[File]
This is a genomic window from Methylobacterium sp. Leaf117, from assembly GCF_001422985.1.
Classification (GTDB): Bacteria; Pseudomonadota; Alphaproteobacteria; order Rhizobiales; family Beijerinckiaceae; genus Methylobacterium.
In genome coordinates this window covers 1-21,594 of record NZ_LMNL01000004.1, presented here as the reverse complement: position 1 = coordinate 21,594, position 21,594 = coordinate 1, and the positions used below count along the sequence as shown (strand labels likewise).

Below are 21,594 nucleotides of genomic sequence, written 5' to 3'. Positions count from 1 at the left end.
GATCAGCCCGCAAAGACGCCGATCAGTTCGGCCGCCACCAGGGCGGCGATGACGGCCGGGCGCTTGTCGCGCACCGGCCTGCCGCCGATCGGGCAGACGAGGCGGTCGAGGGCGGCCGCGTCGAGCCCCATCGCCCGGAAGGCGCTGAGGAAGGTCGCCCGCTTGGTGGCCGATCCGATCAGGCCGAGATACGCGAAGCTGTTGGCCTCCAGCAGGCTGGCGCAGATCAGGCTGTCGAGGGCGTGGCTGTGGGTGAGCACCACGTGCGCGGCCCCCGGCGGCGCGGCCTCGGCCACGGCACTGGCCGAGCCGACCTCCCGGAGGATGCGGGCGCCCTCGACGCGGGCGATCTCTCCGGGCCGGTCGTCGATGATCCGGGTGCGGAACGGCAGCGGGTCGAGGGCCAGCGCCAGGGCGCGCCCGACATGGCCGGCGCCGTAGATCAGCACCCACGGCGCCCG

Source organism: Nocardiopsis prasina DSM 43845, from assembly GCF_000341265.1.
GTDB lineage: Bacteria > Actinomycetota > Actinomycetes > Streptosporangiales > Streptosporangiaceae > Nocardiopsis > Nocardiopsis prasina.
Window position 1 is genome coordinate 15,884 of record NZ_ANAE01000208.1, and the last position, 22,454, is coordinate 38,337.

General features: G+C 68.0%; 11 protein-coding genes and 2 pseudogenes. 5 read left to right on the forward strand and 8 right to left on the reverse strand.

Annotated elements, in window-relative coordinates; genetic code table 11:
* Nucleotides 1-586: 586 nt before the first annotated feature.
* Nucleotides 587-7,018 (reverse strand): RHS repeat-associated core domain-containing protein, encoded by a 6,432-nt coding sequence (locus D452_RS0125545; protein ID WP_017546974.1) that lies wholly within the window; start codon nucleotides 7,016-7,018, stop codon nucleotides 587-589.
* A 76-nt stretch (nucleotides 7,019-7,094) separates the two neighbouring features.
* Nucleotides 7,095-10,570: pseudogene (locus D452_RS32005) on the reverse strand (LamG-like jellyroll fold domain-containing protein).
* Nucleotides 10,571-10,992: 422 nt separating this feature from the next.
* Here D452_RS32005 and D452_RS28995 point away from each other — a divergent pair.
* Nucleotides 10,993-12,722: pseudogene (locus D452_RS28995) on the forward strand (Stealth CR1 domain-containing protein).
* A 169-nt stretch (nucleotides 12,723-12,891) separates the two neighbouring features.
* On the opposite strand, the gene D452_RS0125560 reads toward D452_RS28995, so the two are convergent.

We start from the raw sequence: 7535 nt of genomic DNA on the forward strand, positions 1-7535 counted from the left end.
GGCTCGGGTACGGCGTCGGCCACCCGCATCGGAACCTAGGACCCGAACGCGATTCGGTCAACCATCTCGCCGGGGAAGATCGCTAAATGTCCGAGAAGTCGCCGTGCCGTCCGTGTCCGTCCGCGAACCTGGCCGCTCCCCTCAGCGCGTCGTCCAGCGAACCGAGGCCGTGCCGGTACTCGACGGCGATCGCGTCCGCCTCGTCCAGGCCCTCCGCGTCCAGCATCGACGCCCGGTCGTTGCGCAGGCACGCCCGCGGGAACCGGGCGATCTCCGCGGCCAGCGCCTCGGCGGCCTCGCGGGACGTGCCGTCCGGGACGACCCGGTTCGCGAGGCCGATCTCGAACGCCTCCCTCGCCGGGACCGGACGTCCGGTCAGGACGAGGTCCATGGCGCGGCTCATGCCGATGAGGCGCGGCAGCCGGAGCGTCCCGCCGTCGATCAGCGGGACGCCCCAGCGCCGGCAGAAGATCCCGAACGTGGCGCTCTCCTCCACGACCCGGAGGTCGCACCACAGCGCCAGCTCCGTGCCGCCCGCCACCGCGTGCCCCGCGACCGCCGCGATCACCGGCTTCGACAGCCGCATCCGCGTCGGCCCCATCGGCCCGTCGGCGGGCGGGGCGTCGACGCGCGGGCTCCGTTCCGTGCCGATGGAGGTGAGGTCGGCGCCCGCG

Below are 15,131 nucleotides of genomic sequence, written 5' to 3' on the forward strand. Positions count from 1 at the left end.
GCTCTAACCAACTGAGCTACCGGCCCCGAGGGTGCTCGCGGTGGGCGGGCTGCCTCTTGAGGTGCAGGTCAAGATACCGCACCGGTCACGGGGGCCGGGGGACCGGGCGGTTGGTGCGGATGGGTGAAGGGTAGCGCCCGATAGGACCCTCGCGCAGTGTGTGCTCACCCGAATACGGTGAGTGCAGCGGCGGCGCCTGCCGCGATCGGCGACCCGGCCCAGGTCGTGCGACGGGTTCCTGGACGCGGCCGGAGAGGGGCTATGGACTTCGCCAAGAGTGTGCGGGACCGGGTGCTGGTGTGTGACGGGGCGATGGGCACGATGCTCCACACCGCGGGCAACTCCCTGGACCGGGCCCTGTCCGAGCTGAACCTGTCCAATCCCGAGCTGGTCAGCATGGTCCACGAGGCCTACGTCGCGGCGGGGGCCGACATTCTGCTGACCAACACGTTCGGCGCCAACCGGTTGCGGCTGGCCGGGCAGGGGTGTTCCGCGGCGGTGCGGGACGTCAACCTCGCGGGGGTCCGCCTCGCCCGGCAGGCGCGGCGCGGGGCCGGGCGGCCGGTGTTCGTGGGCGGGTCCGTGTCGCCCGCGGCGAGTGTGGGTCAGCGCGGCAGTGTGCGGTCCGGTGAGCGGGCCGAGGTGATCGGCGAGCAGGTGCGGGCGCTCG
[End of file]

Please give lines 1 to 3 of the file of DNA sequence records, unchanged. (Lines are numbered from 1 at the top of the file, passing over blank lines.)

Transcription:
This is a genomic window from Methylobacterium sp. Leaf117, from assembly GCF_001422985.1.
Classification (GTDB): Bacteria; Pseudomonadota; Alphaproteobacteria; order Rhizobiales; family Beijerinckiaceae; genus Methylobacterium.
In genome coordinates this window covers 1-21,594 of record NZ_LMNL01000004.1, presented here as the reverse complement: position 1 = coordinate 21,594, position 21,594 = coordinate 1, and the positions used below count along the sequence as shown (strand labels likewise).